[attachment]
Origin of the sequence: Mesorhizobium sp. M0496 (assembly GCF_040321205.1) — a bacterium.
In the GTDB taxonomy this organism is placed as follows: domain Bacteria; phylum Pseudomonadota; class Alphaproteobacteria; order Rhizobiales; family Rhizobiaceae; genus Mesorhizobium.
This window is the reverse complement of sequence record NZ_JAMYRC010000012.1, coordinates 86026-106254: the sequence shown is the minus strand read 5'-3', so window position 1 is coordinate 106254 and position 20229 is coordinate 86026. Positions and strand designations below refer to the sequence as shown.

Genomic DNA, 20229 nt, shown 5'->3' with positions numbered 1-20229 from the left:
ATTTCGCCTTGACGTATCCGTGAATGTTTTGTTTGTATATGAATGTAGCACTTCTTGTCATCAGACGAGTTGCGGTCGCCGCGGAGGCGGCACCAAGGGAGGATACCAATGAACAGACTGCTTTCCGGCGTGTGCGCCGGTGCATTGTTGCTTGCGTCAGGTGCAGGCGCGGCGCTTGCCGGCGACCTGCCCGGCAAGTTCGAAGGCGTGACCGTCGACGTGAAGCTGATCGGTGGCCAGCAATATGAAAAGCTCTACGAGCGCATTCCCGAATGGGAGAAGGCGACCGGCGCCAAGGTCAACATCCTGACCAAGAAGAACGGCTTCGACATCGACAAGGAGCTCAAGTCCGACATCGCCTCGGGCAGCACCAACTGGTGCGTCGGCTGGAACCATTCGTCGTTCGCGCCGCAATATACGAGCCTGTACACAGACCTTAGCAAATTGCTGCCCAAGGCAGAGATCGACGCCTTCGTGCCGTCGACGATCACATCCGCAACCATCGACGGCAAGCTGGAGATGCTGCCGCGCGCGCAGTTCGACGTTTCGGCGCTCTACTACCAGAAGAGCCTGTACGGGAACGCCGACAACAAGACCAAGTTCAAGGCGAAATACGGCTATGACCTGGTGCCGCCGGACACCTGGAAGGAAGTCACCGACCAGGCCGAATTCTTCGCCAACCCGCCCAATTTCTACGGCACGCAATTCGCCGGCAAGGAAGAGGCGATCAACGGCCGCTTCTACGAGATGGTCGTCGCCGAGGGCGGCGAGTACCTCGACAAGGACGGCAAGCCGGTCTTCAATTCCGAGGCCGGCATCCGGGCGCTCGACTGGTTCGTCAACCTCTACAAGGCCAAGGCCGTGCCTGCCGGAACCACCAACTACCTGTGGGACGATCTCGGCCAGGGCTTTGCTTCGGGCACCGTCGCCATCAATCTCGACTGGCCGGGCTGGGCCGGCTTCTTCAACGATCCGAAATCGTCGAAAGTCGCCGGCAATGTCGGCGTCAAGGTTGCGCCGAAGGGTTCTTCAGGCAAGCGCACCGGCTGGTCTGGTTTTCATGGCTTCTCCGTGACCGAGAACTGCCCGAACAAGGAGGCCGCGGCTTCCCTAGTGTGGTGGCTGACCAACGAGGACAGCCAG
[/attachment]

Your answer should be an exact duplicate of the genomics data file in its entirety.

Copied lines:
Origin of the sequence: Mesorhizobium sp. M0496 (assembly GCF_040321205.1) — a bacterium.
In the GTDB taxonomy this organism is placed as follows: domain Bacteria; phylum Pseudomonadota; class Alphaproteobacteria; order Rhizobiales; family Rhizobiaceae; genus Mesorhizobium.
This window is the reverse complement of sequence record NZ_JAMYRC010000012.1, coordinates 86026-106254: the sequence shown is the minus strand read 5'-3', so window position 1 is coordinate 106254 and position 20229 is coordinate 86026. Positions and strand designations below refer to the sequence as shown.

Genomic DNA, 20229 nt, shown 5'->3' with positions numbered 1-20229 from the left:
ATTTCGCCTTGACGTATCCGTGAATGTTTTGTTTGTATATGAATGTAGCACTTCTTGTCATCAGACGAGTTGCGGTCGCCGCGGAGGCGGCACCAAGGGAGGATACCAATGAACAGACTGCTTTCCGGCGTGTGCGCCGGTGCATTGTTGCTTGCGTCAGGTGCAGGCGCGGCGCTTGCCGGCGACCTGCCCGGCAAGTTCGAAGGCGTGACCGTCGACGTGAAGCTGATCGGTGGCCAGCAATATGAAAAGCTCTACGAGCGCATTCCCGAATGGGAGAAGGCGACCGGCGCCAAGGTCAACATCCTGACCAAGAAGAACGGCTTCGACATCGACAAGGAGCTCAAGTCCGACATCGCCTCGGGCAGCACCAACTGGTGCGTCGGCTGGAACCATTCGTCGTTCGCGCCGCAATATACGAGCCTGTACACAGACCTTAGCAAATTGCTGCCCAAGGCAGAGATCGACGCCTTCGTGCCGTCGACGATCACATCCGCAACCATCGACGGCAAGCTGGAGATGCTGCCGCGCGCGCAGTTCGACGTTTCGGCGCTCTACTACCAGAAGAGCCTGTACGGGAACGCCGACAACAAGACCAAGTTCAAGGCGAAATACGGCTATGACCTGGTGCCGCCGGACACCTGGAAGGAAGTCACCGACCAGGCCGAATTCTTCGCCAACCCGCCCAATTTCTACGGCACGCAATTCGCCGGCAAGGAAGAGGCGATCAACGGCCGCTTCTACGAGATGGTCGTCGCCGAGGGCGGCGAGTACCTCGACAAGGACGGCAAGCCGGTCTTCAATTCCGAGGCCGGCATCCGGGCGCTCGACTGGTTCGTCAACCTCTACAAGGCCAAGGCCGTGCCTGCCGGAACCACCAACTACCTGTGGGACGATCTCGGCCAGGGCTTTGCTTCGGGCACCGTCGCCATCAATCTCGACTGGCCGGGCTGGGCCGGCTTCTTCAACGATCCGAAATCGTCGAAAGTCGCCGGCAATGTCGGCGTCAAGGTTGCGCCGAAGGGTTCTTCAGGCAAGCGCACCGGCTGGTCTGGTTTTCATGGCTTCTCCGTGACCGAGAACTGCCCGAACAAGGAGGCCGCGGCTTCCCTAGTGTGGTGGCTGACCAACGAGGACAGCCAG